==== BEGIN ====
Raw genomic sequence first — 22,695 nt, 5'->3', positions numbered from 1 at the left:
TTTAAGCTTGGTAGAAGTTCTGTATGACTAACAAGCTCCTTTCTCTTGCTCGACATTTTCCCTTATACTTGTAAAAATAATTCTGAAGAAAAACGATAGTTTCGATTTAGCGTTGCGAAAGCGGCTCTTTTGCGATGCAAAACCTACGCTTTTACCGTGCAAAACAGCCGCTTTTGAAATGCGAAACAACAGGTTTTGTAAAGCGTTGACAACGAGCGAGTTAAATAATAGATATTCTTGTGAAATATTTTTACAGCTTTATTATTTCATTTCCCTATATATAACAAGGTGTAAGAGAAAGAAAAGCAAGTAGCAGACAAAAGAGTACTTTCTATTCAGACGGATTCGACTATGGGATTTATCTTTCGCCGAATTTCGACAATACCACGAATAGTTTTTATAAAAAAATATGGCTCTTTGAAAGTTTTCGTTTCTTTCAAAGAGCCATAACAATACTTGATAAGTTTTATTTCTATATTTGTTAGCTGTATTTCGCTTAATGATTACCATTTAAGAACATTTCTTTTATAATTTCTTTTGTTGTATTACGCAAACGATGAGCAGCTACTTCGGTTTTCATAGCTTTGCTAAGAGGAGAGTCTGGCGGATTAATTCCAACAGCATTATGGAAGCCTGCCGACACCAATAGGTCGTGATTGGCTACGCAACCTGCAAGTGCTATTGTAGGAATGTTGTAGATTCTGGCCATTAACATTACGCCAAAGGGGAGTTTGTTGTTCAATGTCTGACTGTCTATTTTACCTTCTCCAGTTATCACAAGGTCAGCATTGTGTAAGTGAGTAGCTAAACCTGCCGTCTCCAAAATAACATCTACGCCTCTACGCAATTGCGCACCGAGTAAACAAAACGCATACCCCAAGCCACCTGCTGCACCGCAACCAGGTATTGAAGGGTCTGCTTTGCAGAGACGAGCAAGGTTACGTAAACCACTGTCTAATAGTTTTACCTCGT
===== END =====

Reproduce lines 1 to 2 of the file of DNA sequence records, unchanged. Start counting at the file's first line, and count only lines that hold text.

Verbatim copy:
Raw genomic sequence first — 22,695 nt, 5'->3', positions numbered from 1 at the left:
TTTAAGCTTGGTAGAAGTTCTGTATGACTAACAAGCTCCTTTCTCTTGCTCGACATTTTCCCTTATACTTGTAAAAATAATTCTGAAGAAAAACGATAGTTTCGATTTAGCGTTGCGAAAGCGGCTCTTTTGCGATGCAAAACCTACGCTTTTACCGTGCAAAACAGCCGCTTTTGAAATGCGAAACAACAGGTTTTGTAAAGCGTTGACAACGAGCGAGTTAAATAATAGATATTCTTGTGAAATATTTTTACAGCTTTATTATTTCATTTCCCTATATATAACAAGGTGTAAGAGAAAGAAAAGCAAGTAGCAGACAAAAGAGTACTTTCTATTCAGACGGATTCGACTATGGGATTTATCTTTCGCCGAATTTCGACAATACCACGAATAGTTTTTATAAAAAAATATGGCTCTTTGAAAGTTTTCGTTTCTTTCAAAGAGCCATAACAATACTTGATAAGTTTTATTTCTATATTTGTTAGCTGTATTTCGCTTAATGATTACCATTTAAGAACATTTCTTTTATAATTTCTTTTGTTGTATTACGCAAACGATGAGCAGCTACTTCGGTTTTCATAGCTTTGCTAAGAGGAGAGTCTGGCGGATTAATTCCAACAGCATTATGGAAGCCTGCCGACACCAATAGGTCGTGATTGGCTACGCAACCTGCAAGTGCTATTGTAGGAATGTTGTAGATTCTGGCCATTAACATTACGCCAAAGGGGAGTTTGTTGTTCAATGTCTGACTGTCTATTTTACCTTCTCCAGTTATCACAAGGTCAGCATTGTGTAAGTGAGTAGCTAAACCTGCCGTCTCCAAAATAACATCTACGCCTCTACGCAATTGCGCACCGAGTAAACAAAACGCATACCCCAAGCCACCTGCTGCACCGCAACCAGGTATTGAAGGGTCTGCTTTGCAGAGACGAGCAAGGTTACGTAAACCACTGTCTAATAGTTTTACCTCGT